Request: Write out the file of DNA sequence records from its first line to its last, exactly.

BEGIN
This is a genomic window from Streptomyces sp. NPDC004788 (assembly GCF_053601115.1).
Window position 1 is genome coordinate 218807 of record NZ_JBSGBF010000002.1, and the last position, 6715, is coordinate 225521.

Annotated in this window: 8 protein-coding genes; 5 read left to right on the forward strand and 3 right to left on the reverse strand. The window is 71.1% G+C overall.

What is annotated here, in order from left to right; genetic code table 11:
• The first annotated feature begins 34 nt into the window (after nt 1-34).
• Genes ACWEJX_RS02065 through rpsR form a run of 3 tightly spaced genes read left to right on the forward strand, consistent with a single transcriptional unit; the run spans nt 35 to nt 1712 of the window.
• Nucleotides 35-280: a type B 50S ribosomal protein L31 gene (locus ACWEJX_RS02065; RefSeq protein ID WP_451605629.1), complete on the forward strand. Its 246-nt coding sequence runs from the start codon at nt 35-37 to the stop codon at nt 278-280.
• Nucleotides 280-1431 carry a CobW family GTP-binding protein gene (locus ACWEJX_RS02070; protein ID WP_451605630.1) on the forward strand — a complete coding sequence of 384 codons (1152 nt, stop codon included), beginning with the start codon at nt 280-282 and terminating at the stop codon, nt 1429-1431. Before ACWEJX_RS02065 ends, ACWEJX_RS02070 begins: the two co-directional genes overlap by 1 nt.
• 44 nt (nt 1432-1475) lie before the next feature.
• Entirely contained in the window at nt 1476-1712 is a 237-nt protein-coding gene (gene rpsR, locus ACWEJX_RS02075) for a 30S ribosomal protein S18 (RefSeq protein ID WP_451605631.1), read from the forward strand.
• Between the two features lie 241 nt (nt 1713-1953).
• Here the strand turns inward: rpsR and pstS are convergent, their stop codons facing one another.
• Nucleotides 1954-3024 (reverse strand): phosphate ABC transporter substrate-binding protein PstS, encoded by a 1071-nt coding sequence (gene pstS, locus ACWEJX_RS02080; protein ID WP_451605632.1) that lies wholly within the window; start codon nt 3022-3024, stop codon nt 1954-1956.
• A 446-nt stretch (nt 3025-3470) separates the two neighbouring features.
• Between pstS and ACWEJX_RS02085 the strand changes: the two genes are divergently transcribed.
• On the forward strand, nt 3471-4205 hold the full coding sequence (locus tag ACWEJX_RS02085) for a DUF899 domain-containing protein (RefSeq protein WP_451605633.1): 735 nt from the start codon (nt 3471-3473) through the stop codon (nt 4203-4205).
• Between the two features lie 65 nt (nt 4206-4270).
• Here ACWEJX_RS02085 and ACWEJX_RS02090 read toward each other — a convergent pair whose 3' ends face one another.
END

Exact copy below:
This is a genomic window from Streptomyces sp. NPDC004788 (assembly GCF_053601115.1).
Window position 1 is genome coordinate 218807 of record NZ_JBSGBF010000002.1, and the last position, 6715, is coordinate 225521.

Annotated in this window: 8 protein-coding genes; 5 read left to right on the forward strand and 3 right to left on the reverse strand. The window is 71.1% G+C overall.

What is annotated here, in order from left to right; genetic code table 11:
• The first annotated feature begins 34 nt into the window (after nt 1-34).
• Genes ACWEJX_RS02065 through rpsR form a run of 3 tightly spaced genes read left to right on the forward strand, consistent with a single transcriptional unit; the run spans nt 35 to nt 1712 of the window.
• Nucleotides 35-280: a type B 50S ribosomal protein L31 gene (locus ACWEJX_RS02065; RefSeq protein ID WP_451605629.1), complete on the forward strand. Its 246-nt coding sequence runs from the start codon at nt 35-37 to the stop codon at nt 278-280.
• Nucleotides 280-1431 carry a CobW family GTP-binding protein gene (locus ACWEJX_RS02070; protein ID WP_451605630.1) on the forward strand — a complete coding sequence of 384 codons (1152 nt, stop codon included), beginning with the start codon at nt 280-282 and terminating at the stop codon, nt 1429-1431. Before ACWEJX_RS02065 ends, ACWEJX_RS02070 begins: the two co-directional genes overlap by 1 nt.
• 44 nt (nt 1432-1475) lie before the next feature.
• Entirely contained in the window at nt 1476-1712 is a 237-nt protein-coding gene (gene rpsR, locus ACWEJX_RS02075) for a 30S ribosomal protein S18 (RefSeq protein ID WP_451605631.1), read from the forward strand.
• Between the two features lie 241 nt (nt 1713-1953).
• Here the strand turns inward: rpsR and pstS are convergent, their stop codons facing one another.
• Nucleotides 1954-3024 (reverse strand): phosphate ABC transporter substrate-binding protein PstS, encoded by a 1071-nt coding sequence (gene pstS, locus ACWEJX_RS02080; protein ID WP_451605632.1) that lies wholly within the window; start codon nt 3022-3024, stop codon nt 1954-1956.
• A 446-nt stretch (nt 3025-3470) separates the two neighbouring features.
• Between pstS and ACWEJX_RS02085 the strand changes: the two genes are divergently transcribed.
• On the forward strand, nt 3471-4205 hold the full coding sequence (locus tag ACWEJX_RS02085) for a DUF899 domain-containing protein (RefSeq protein WP_451605633.1): 735 nt from the start codon (nt 3471-3473) through the stop codon (nt 4203-4205).
• Between the two features lie 65 nt (nt 4206-4270).
• Here ACWEJX_RS02085 and ACWEJX_RS02090 read toward each other — a convergent pair whose 3' ends face one another.